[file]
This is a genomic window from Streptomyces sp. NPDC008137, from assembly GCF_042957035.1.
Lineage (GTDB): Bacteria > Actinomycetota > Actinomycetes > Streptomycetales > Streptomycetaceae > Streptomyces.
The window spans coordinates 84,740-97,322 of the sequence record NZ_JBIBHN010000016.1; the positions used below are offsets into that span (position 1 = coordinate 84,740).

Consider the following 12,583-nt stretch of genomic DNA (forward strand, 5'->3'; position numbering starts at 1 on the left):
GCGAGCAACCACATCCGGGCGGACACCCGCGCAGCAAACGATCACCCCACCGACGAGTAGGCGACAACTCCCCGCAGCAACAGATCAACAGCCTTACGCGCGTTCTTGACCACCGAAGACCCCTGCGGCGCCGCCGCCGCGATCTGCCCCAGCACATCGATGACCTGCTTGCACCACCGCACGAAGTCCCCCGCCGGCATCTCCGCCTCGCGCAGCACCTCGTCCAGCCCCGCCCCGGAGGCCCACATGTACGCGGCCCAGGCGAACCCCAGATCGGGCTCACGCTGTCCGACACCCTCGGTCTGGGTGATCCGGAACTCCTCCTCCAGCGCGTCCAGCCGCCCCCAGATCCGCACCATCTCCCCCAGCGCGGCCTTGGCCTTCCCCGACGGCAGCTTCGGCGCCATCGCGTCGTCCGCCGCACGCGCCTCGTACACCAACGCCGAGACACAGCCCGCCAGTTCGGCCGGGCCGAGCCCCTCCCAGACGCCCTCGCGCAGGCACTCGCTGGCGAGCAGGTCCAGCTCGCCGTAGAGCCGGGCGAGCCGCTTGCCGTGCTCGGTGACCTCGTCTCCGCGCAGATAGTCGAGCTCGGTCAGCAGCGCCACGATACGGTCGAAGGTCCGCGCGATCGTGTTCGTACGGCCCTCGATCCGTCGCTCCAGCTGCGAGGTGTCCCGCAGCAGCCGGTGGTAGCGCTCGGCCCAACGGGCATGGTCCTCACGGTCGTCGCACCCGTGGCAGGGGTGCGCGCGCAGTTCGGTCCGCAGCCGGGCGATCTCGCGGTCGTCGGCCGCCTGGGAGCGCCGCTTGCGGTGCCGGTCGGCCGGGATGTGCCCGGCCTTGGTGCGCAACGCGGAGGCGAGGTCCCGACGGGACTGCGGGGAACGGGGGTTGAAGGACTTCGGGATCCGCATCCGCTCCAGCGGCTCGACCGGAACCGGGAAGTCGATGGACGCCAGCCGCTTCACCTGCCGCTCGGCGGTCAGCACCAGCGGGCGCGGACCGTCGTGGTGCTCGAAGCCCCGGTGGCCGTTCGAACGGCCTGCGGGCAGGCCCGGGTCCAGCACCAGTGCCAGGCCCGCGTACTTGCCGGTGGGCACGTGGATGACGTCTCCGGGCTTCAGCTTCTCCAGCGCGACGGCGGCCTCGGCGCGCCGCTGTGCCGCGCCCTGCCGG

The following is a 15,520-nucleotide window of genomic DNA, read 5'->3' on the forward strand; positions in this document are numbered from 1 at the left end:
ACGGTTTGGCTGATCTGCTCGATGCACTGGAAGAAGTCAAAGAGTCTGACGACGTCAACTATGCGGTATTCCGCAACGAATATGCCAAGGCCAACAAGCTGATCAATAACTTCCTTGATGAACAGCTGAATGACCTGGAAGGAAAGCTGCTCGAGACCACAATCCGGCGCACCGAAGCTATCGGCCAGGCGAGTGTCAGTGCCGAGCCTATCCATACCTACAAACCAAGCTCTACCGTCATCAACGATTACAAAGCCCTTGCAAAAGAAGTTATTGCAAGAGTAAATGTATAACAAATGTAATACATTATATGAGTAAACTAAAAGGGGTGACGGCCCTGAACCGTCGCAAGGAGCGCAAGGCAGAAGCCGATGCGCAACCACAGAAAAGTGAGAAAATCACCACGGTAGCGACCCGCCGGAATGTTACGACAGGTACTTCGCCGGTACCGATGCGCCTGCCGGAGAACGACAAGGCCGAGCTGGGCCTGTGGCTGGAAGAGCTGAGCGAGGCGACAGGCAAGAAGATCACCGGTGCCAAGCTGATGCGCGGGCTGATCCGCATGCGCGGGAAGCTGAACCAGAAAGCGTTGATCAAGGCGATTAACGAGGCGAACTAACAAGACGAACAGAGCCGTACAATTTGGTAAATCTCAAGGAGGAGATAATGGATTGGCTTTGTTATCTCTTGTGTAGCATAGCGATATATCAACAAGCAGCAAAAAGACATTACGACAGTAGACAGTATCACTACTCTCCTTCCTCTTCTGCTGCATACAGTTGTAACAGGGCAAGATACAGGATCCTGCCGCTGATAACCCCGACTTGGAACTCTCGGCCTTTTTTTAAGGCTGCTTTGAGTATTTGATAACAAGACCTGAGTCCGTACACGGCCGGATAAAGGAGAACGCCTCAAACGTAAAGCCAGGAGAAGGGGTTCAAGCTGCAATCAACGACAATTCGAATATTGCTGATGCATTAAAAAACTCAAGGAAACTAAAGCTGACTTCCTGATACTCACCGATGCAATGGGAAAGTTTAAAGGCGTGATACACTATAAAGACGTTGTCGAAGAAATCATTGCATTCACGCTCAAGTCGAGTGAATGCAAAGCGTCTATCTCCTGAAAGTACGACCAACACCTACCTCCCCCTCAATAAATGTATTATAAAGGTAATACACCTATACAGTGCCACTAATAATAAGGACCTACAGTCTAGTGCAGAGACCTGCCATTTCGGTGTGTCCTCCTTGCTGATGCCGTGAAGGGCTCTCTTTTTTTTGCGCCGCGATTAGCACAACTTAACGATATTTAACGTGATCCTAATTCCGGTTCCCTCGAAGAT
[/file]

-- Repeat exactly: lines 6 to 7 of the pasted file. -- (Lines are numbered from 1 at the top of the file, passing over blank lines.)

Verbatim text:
The following is a 15,520-nucleotide window of genomic DNA, read 5'->3' on the forward strand; positions in this document are numbered from 1 at the left end:
ACGGTTTGGCTGATCTGCTCGATGCACTGGAAGAAGTCAAAGAGTCTGACGACGTCAACTATGCGGTATTCCGCAACGAATATGCCAAGGCCAACAAGCTGATCAATAACTTCCTTGATGAACAGCTGAATGACCTGGAAGGAAAGCTGCTCGAGACCACAATCCGGCGCACCGAAGCTATCGGCCAGGCGAGTGTCAGTGCCGAGCCTATCCATACCTACAAACCAAGCTCTACCGTCATCAACGATTACAAAGCCCTTGCAAAAGAAGTTATTGCAAGAGTAAATGTATAACAAATGTAATACATTATATGAGTAAACTAAAAGGGGTGACGGCCCTGAACCGTCGCAAGGAGCGCAAGGCAGAAGCCGATGCGCAACCACAGAAAAGTGAGAAAATCACCACGGTAGCGACCCGCCGGAATGTTACGACAGGTACTTCGCCGGTACCGATGCGCCTGCCGGAGAACGACAAGGCCGAGCTGGGCCTGTGGCTGGAAGAGCTGAGCGAGGCGACAGGCAAGAAGATCACCGGTGCCAAGCTGATGCGCGGGCTGATCCGCATGCGCGGGAAGCTGAACCAGAAAGCGTTGATCAAGGCGATTAACGAGGCGAACTAACAAGACGAACAGAGCCGTACAATTTGGTAAATCTCAAGGAGGAGATAATGGATTGGCTTTGTTATCTCTTGTGTAGCATAGCGATATATCAACAAGCAGCAAAAAGACATTACGACAGTAGACAGTATCACTACTCTCCTTCCTCTTCTGCTGCATACAGTTGTAACAGGGCAAGATACAGGATCCTGCCGCTGATAACCCCGACTTGGAACTCTCGGCCTTTTTTTAAGGCTGCTTTGAGTATTTGATAACAAGACCTGAGTCCGTACACGGCCGGATAAAGGAGAACGCCTCAAACGTAAAGCCAGGAGAAGGGGTTCAAGCTGCAATCAACGACAATTCGAATATTGCTGATGCATTAAAAAACTCAAGGAAACTAAAGCTGACTTCCTGATACTCACCGATGCAATGGGAAAGTTTAAAGGCGTGATACACTATAAAGACGTTGTCGAAGAAATCATTGCATTCACGCTCAAGTCGAGTGAATGCAAAGCGTCTATCTCCTGAAAGTACGACCAACACCTACCTCCCCCTCAATAAATGTATTATAAAGGTAATACACCTATACAGTGCCACTAATAATAAGGACCTACAGTCTAGTGCAGAGACCTGCCATTTCGGTGTGTCCTCCTTGCTGATGCCGTGAAGGGCTCTCTTTTTTTTGCGCCGCGATTAGCACAACTTAACGATATTTAACGTGATCCTAATTCCGGTTCCCTCGAAGAT